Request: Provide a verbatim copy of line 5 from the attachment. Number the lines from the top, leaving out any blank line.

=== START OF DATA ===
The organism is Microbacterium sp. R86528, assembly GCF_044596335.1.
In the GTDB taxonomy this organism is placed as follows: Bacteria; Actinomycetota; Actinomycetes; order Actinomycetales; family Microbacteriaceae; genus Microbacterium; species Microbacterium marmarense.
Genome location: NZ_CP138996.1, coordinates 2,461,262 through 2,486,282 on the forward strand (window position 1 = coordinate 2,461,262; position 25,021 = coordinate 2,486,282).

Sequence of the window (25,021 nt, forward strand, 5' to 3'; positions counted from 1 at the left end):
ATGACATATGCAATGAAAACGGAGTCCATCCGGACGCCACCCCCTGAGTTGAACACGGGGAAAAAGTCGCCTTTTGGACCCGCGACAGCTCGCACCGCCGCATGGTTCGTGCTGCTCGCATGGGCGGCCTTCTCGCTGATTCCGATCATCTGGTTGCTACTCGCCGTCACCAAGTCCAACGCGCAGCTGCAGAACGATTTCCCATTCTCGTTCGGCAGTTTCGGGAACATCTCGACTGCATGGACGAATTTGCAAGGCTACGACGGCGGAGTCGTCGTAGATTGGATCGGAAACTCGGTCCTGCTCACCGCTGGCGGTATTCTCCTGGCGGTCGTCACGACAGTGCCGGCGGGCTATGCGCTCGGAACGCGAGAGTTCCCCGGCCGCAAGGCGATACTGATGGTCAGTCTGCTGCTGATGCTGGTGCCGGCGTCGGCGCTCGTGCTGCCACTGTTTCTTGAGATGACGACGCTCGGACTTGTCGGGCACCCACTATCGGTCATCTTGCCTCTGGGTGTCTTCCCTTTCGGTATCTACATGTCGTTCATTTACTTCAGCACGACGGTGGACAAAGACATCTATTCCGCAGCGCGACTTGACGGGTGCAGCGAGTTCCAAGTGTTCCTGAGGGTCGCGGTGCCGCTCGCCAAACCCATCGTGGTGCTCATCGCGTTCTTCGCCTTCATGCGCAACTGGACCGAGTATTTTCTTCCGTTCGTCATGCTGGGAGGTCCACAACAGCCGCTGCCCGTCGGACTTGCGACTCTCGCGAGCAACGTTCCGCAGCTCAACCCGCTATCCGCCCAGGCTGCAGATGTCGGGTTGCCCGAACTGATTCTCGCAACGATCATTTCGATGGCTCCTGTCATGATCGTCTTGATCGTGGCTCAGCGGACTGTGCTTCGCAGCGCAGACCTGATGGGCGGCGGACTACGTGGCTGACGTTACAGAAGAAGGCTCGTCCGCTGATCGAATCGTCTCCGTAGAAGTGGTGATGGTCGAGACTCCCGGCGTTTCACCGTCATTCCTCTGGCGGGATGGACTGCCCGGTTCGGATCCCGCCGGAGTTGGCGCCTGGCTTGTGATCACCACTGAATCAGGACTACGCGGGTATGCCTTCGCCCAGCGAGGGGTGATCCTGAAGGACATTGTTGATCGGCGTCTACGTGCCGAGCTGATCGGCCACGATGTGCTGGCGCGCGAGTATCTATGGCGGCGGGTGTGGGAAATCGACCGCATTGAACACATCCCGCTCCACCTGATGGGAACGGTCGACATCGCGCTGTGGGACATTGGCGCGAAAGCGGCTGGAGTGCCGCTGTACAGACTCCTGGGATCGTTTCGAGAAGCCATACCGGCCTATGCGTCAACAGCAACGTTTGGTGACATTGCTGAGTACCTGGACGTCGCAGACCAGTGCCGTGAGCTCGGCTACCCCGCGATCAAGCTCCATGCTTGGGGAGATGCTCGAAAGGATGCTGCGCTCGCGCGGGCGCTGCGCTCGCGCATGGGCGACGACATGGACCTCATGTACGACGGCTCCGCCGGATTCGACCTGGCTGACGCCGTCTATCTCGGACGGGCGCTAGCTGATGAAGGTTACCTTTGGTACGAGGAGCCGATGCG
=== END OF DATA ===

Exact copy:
ATGACATATGCAATGAAAACGGAGTCCATCCGGACGCCACCCCCTGAGTTGAACACGGGGAAAAAGTCGCCTTTTGGACCCGCGACAGCTCGCACCGCCGCATGGTTCGTGCTGCTCGCATGGGCGGCCTTCTCGCTGATTCCGATCATCTGGTTGCTACTCGCCGTCACCAAGTCCAACGCGCAGCTGCAGAACGATTTCCCATTCTCGTTCGGCAGTTTCGGGAACATCTCGACTGCATGGACGAATTTGCAAGGCTACGACGGCGGAGTCGTCGTAGATTGGATCGGAAACTCGGTCCTGCTCACCGCTGGCGGTATTCTCCTGGCGGTCGTCACGACAGTGCCGGCGGGCTATGCGCTCGGAACGCGAGAGTTCCCCGGCCGCAAGGCGATACTGATGGTCAGTCTGCTGCTGATGCTGGTGCCGGCGTCGGCGCTCGTGCTGCCACTGTTTCTTGAGATGACGACGCTCGGACTTGTCGGGCACCCACTATCGGTCATCTTGCCTCTGGGTGTCTTCCCTTTCGGTATCTACATGTCGTTCATTTACTTCAGCACGACGGTGGACAAAGACATCTATTCCGCAGCGCGACTTGACGGGTGCAGCGAGTTCCAAGTGTTCCTGAGGGTCGCGGTGCCGCTCGCCAAACCCATCGTGGTGCTCATCGCGTTCTTCGCCTTCATGCGCAACTGGACCGAGTATTTTCTTCCGTTCGTCATGCTGGGAGGTCCACAACAGCCGCTGCCCGTCGGACTTGCGACTCTCGCGAGCAACGTTCCGCAGCTCAACCCGCTATCCGCCCAGGCTGCAGATGTCGGGTTGCCCGAACTGATTCTCGCAACGATCATTTCGATGGCTCCTGTCATGATCGTCTTGATCGTGGCTCAGCGGACTGTGCTTCGCAGCGCAGACCTGATGGGCGGCGGACTACGTGGCTGACGTTACAGAAGAAGGCTCGTCCGCTGATCGAATCGTCTCCGTAGAAGTGGTGATGGTCGAGACTCCCGGCGTTTCACCGTCATTCCTCTGGCGGGATGGACTGCCCGGTTCGGATCCCGCCGGAGTTGGCGCCTGGCTTGTGATCACCACTGAATCAGGACTACGCGGGTATGCCTTCGCCCAGCGAGGGGTGATCCTGAAGGACATTGTTGATCGGCGTCTACGTGCCGAGCTGATCGGCCACGATGTGCTGGCGCGCGAGTATCTATGGCGGCGGGTGTGGGAAATCGACCGCATTGAACACATCCCGCTCCACCTGATGGGAACGGTCGACATCGCGCTGTGGGACATTGGCGCGAAAGCGGCTGGAGTGCCGCTGTACAGACTCCTGGGATCGTTTCGAGAAGCCATACCGGCCTATGCGTCAACAGCAACGTTTGGTGACATTGCTGAGTACCTGGACGTCGCAGACCAGTGCCGTGAGCTCGGCTACCCCGCGATCAAGCTCCATGCTTGGGGAGATGCTCGAAAGGATGCTGCGCTCGCGCGGGCGCTGCGCTCGCGCATGGGCGACGACATGGACCTCATGTACGACGGCTCCGCCGGATTCGACCTGGCTGACGCCGTCTATCTCGGACGGGCGCTAGCTGATGAAGGTTACCTTTGGTACGAGGAGCCGATGCG